A few weeks back, I had ordered a physical copy of Allegories’ Surreal Auteur, one of my Top 40 of 2008 and an album I reviewed here, but by mistake, I was sent a copy of The Rest’s sophomore album Everyone All At Once (The Rest is Allegories’ Adam Bentley and Jordan Mitchell’s other band with five additional members, including Anna Jarvis, Blake Bowman, Dwayne Brydon, Matty Buzanko and Steve Jones) and a limited, hand-crafted edition of their single Apples & Allergies. There couldn’t have been a more fortuitous error. Everyone All At Once is like the natural world seen through ambling, hyper-speeding youth, tripping over tongues and blinded by the sun. Since Allegories largely used non-verbal vocals, The Rest allows for a different lyrical facet as Bentley’s vocals pitch between a graceful dreaminess to a crazed fragility. There’s an organic wholeness to the record that evokes that inspirational ensemble feeling that Canadian bands from The Arcade Fire to Broken Social Scene seem so adept at, and the entire record feels like a victory as songs build and build to ecstatic heights. There’s always a feeling of anticipation and tension in these songs, generating a heart-quickening buzz.
Incredible, stately viola and violin begin the album as the first track, Coughing Blood/Fresh Mountain Air, slowly drifts into your head. Bentley’s vocals are desperately beautiful as more instruments join in and the calm waves of perfectly rounded melodies progress into a more frenzied state. The lyrics are original and evocative:
A vampire Transylvanian
I’ve heard them all
I’m coughing blood
And I wait
The only thing that’s real
With a fever
My head is freezing
By the fire
Reduced in air
You really feel as though Bentley is gasping for air as he yelps “I can hardly breathe.” The following track, Modern Time Travel (necessities), also begins in an understated, sparse way before it, too, sweeps you up in a triumphant torrent; Bentley sings “High above the sunny sky/I realize I’m going” as his voice wavers with the sheer momentum of being launched into the heavens. While no less propulsive, Sheep in Wolves’ Clothing is a delicate, almost folky, song with driving, spiralling segments of triplets, which aurally imitate the lyrics about feeling literally at sea because of another’s identity confusion. The music appears to take a sobering turn with Phonetically, Phonetically, which remains slower and allows Bentley to extend his vocals in wide swathes of soaring colour, much like what was featured in Allegories; oddly enough, the song takes a playful, banjo-inflected corner a couple of minutes in, and then one of my favourite lines: “If I was a figure of speech then we’d all be erased.” Communication problems are eloquently sung through the metaphorical screen of language, maintaing some of the tension felt through the first few songs. Released single, Apples & Allergies, continues with the uplifting feel and a tantilizing sense of wonderment through lyrics like:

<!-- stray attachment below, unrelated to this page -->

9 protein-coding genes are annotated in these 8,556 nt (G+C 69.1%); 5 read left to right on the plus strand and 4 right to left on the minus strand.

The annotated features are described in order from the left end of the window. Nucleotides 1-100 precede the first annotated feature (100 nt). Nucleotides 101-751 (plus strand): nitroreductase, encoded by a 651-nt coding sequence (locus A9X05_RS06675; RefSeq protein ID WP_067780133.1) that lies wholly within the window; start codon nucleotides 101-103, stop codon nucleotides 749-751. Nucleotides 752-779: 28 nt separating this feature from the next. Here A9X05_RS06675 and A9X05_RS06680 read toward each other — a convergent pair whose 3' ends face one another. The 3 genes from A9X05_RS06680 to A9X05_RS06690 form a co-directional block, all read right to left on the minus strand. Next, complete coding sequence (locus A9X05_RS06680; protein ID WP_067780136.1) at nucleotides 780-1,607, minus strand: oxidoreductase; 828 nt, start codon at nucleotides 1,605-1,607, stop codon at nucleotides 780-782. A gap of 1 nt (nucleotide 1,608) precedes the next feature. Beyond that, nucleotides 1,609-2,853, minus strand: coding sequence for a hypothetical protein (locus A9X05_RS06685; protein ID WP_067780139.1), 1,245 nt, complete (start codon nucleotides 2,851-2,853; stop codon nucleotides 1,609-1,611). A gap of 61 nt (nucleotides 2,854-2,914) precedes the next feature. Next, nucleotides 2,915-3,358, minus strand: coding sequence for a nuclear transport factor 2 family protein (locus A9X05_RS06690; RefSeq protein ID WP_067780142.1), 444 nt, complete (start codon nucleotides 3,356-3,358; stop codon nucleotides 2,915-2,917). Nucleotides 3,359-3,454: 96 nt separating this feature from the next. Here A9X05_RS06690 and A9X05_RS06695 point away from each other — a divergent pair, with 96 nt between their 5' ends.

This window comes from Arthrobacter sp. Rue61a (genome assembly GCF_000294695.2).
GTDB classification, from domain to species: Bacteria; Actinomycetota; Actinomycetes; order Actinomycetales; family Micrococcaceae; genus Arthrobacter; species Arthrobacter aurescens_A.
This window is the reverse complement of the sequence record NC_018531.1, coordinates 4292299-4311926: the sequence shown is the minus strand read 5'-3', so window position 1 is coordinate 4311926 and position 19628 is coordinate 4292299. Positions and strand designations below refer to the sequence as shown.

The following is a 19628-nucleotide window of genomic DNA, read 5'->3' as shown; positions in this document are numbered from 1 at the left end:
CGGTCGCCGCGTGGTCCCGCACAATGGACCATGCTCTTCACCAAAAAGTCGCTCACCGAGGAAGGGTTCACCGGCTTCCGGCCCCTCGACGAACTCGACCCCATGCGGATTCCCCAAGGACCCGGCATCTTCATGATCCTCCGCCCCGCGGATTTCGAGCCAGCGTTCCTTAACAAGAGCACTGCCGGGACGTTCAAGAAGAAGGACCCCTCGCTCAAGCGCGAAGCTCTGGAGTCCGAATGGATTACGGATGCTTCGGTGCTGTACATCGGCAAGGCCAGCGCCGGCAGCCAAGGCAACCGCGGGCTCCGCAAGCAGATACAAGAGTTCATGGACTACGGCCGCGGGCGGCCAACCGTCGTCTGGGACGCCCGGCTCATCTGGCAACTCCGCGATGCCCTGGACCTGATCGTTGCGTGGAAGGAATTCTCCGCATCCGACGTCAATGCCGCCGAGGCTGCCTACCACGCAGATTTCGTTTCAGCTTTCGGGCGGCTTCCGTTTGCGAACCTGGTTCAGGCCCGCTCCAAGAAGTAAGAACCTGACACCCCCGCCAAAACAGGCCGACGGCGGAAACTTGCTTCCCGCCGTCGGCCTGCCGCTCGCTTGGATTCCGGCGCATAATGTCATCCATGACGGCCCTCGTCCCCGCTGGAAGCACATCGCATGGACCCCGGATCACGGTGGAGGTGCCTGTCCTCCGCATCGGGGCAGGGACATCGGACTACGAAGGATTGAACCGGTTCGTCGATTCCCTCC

Crossing my arms to cover my eyes
Moving pictures of apples
There I wake to find myself only five
Debating whether toads are frogs in disguise
And if pigs fly
Crossing my eyes to focus
There’s a brilliant delight in the possibility of the periphery and a different way of looking at the world.
There is a slightly quieter subtlety to Drinking Again, which, unlike the previous songs, stays in a pocket of mournful stillness. It is soft enough to allow for hearing every vibration of Bentley’s vocal cords, including honest breaths and swallows. The music picks up again with the bouncy, shambolic Blossom Babies Part Two; like many of the previous tracks, it has a desperate quality to it, a fierce questioning and burning need to believe in a certain version of life’s story. Bentley hits some gorgeously haunting notes before he launches into “Tell me, tell me, tell me/You had sex on the patio/And that’s where you fall in love/You fall in love/We fall in love.” The hum of viola opens Walk On Water (auspicious beginnings) before the tapping of snare and frantic guitar begins to accelerate the song into a freewheeling summer day; it feels like an endless race into a baptismal lake. As with most of the earlier tracks, The Lady Vanishes takes some time to build to its pumping escape. Humans and language meld and intertwine again:
I know that they treat you right
But the ellipses on your face
Have been filled in with observations of mine
I’ll chisel your bones
To take you home
Just to stare at your eyes
I’ll fashion an umbrella from your placenta
And sail on to the sky
People become vessels for words as physical bodies become tools, and the sky continues to hold dreams and promise. The album concludes with the rather verbosely titled, Everything All At Once A) The last great cocoa owl job B) In my attic, souvenirs. It is broken between its two lettered components, the former being a rather jaunty melody, and the latter exploding into a whimsical ballad before coming down to near silence for “But here we’re hiding in the cold cellar/Kissing in complete silence/A coma with cartoon colours/Glue my eyes shut/Never to be found again.” The record fades away to the same strings that opened it.
The music of Everyone All At Once feels like a spiritual re-awakening, sometimes liberating, sometimes overwhelming. There’s a grasping at hope and a breathless commitment to exploring language; it becomes an endless struggle to see yet not to see too much. Just as all band members join in for the musical equivalent of a perfect, bittersweet memory, all the thoughts, emotions, and observations of humanity flood in and culminate in one flailing catharsis. The record has so much life (some of it has to be relegated to parentheses).